Image credit: eNCA
The dawn of 2017 seems to have pried open a can of worms in Southern Africa. In just about four months, Mozambique, not too long ago displaying strong economic growth and bullish investor sentiment, has defaulted in servicing a $60 million coupon payment for its ‘Tuna Bond’. The plunge in oil prices has sent banks in Angola clutching at the government for a bailout package. Namibia is wrestling with a surge in fiscal deficit, which stood at 9.2 per cent of GDP in 2016, and the country has since slashed the 2017/18 budget by 10.9 per cent.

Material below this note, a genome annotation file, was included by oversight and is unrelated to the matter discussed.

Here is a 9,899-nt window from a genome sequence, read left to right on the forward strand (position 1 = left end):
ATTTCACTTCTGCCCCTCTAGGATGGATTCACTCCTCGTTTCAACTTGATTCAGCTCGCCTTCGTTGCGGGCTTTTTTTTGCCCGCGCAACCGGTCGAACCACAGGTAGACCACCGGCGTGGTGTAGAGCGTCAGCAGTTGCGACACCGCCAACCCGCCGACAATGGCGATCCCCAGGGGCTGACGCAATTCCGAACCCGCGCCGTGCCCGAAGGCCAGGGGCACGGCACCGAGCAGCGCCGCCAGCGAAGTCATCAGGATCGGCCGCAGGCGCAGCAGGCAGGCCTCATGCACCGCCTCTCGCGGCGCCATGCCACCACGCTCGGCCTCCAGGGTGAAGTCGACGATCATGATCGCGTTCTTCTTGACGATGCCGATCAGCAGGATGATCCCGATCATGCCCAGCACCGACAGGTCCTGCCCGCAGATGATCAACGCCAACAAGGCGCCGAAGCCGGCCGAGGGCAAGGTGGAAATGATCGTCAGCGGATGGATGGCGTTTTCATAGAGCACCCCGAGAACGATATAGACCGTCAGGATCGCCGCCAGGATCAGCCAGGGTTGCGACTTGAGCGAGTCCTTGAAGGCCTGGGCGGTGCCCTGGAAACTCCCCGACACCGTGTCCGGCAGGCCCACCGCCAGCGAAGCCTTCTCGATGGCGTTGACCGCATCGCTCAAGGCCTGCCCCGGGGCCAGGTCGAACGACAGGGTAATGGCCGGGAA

The elephant in the room, however, has been South Africa’s credit rating downgrade to junk status last month, a move that has piled pressure on the rand, signalling that investors, rattled by fears of deteriorating economic conditions, could be gearing for a stampede out of one of Africa’s most attractive markets. The downgrade implies that the risk premium attached to the economy has risen. This could not have come at a time more inauspicious than now.